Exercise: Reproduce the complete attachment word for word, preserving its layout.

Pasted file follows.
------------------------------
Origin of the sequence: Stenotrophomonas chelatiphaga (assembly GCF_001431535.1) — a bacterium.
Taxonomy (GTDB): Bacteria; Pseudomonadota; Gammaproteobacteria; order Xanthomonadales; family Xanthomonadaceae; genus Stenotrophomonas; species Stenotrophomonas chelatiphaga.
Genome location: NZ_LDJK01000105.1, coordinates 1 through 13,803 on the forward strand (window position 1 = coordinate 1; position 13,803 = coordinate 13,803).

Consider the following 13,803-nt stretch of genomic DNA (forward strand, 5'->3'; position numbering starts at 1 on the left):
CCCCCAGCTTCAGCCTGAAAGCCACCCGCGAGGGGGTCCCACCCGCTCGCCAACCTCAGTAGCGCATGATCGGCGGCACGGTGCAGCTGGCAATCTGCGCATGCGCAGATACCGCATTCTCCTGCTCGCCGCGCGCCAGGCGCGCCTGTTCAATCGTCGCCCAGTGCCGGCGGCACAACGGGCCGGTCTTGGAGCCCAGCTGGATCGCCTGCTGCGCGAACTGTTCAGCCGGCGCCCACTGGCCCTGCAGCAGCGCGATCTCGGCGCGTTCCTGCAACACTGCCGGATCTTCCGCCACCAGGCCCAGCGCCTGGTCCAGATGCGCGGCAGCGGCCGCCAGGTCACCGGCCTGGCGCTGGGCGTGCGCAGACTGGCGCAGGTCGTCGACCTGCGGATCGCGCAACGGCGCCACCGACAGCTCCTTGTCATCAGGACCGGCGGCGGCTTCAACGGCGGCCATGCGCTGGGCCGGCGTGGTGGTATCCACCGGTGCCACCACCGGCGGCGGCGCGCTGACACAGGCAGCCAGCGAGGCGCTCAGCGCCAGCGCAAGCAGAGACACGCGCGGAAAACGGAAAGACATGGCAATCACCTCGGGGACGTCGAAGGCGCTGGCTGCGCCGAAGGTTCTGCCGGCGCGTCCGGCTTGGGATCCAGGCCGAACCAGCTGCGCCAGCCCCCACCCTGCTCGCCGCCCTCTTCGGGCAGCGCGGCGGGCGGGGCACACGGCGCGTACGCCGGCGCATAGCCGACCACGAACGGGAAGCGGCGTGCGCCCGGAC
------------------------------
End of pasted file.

Origin of the sequence: Stenotrophomonas chelatiphaga (assembly GCF_001431535.1) — a bacterium.
Taxonomy (GTDB): Bacteria; Pseudomonadota; Gammaproteobacteria; order Xanthomonadales; family Xanthomonadaceae; genus Stenotrophomonas; species Stenotrophomonas chelatiphaga.
Genome location: NZ_LDJK01000105.1, coordinates 1 through 13,803 on the forward strand (window position 1 = coordinate 1; position 13,803 = coordinate 13,803).

Consider the following 13,803-nt stretch of genomic DNA (forward strand, 5'->3'; position numbering starts at 1 on the left):
CCCCCAGCTTCAGCCTGAAAGCCACCCGCGAGGGGGTCCCACCCGCTCGCCAACCTCAGTAGCGCATGATCGGCGGCACGGTGCAGCTGGCAATCTGCGCATGCGCAGATACCGCATTCTCCTGCTCGCCGCGCGCCAGGCGCGCCTGTTCAATCGTCGCCCAGTGCCGGCGGCACAACGGGCCGGTCTTGGAGCCCAGCTGGATCGCCTGCTGCGCGAACTGTTCAGCCGGCGCCCACTGGCCCTGCAGCAGCGCGATCTCGGCGCGTTCCTGCAACACTGCCGGATCTTCCGCCACCAGGCCCAGCGCCTGGTCCAGATGCGCGGCAGCGGCCGCCAGGTCACCGGCCTGGCGCTGGGCGTGCGCAGACTGGCGCAGGTCGTCGACCTGCGGATCGCGCAACGGCGCCACCGACAGCTCCTTGTCATCAGGACCGGCGGCGGCTTCAACGGCGGCCATGCGCTGGGCCGGCGTGGTGGTATCCACCGGTGCCACCACCGGCGGCGGCGCGCTGACACAGGCAGCCAGCGAGGCGCTCAGCGCCAGCGCAAGCAGAGACACGCGCGGAAAACGGAAAGACATGGCAATCACCTCGGGGACGTCGAAGGCGCTGGCTGCGCCGAAGGTTCTGCCGGCGCGTCCGGCTTGGGATCCAGGCCGAACCAGCTGCGCCAGCCCCCACCCTGCTCGCCGCCCTCTTCGGGCAGCGCGGCGGGCGGGGCACACGGCGCGTACGCCGGCGCATAGCCGACCACGAACGGGAAGCGGCGTGCGCCCGGAC